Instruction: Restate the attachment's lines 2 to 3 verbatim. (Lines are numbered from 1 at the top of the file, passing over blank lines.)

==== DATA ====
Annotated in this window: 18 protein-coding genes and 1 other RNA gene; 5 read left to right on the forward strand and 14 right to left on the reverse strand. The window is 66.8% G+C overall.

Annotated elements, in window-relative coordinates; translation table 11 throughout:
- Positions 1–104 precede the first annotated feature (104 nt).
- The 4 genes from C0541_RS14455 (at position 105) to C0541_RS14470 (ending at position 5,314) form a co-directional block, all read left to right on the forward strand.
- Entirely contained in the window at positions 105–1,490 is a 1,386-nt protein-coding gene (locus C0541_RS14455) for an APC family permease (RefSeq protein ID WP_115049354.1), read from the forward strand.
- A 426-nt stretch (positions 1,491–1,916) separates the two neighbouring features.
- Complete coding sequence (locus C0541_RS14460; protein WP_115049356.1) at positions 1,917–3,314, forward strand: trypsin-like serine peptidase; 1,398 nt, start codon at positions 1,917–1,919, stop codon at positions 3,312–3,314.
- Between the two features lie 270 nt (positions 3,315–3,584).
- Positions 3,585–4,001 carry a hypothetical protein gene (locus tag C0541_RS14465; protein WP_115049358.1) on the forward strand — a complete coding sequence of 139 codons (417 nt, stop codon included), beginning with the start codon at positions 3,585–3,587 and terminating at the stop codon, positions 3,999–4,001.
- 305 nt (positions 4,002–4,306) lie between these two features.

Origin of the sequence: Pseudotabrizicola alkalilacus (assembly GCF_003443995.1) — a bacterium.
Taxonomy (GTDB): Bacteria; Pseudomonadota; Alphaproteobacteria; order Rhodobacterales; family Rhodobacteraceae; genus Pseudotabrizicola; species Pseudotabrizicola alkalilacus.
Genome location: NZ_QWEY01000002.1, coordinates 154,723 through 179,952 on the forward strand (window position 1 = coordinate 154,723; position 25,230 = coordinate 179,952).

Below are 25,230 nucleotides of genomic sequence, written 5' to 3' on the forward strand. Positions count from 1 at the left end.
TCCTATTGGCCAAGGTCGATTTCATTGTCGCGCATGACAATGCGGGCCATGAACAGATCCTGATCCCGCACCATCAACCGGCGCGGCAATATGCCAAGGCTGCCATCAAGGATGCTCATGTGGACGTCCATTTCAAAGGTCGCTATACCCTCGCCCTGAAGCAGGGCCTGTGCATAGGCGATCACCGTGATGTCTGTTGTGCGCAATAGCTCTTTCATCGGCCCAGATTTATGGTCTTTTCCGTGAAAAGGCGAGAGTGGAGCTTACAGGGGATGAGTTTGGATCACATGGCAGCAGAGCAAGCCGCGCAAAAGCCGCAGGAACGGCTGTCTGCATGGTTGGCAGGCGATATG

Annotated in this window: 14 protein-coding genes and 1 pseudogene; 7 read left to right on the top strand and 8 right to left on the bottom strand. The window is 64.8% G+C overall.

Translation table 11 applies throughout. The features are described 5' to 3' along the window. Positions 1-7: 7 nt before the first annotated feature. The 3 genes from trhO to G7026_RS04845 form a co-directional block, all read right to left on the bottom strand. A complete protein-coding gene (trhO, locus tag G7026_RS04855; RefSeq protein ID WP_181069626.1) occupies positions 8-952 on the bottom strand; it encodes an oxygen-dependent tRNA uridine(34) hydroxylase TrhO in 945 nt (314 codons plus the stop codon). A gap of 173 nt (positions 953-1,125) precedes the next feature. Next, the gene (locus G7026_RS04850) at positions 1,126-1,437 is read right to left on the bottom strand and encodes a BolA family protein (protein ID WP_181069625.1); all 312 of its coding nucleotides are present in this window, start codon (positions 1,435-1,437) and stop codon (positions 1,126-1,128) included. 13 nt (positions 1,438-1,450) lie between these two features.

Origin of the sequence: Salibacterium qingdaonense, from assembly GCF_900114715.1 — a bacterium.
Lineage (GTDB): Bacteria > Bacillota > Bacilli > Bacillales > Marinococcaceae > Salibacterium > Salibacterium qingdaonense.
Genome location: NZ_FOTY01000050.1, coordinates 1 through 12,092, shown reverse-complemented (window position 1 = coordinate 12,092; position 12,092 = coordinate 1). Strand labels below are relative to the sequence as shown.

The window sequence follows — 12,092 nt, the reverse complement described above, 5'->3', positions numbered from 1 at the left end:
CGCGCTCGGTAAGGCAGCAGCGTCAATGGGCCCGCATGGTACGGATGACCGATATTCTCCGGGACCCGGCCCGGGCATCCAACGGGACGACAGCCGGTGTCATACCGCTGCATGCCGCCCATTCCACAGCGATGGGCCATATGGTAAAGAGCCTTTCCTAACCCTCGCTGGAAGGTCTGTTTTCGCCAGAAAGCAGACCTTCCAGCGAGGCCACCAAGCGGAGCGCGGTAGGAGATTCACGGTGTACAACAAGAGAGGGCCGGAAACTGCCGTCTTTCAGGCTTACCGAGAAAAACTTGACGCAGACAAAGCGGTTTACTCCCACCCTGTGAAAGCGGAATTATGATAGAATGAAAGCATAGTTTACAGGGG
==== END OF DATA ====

Annotated elements, in window-relative coordinates; translation table 11 throughout:
- Positions 1–104 precede the first annotated feature (104 nt).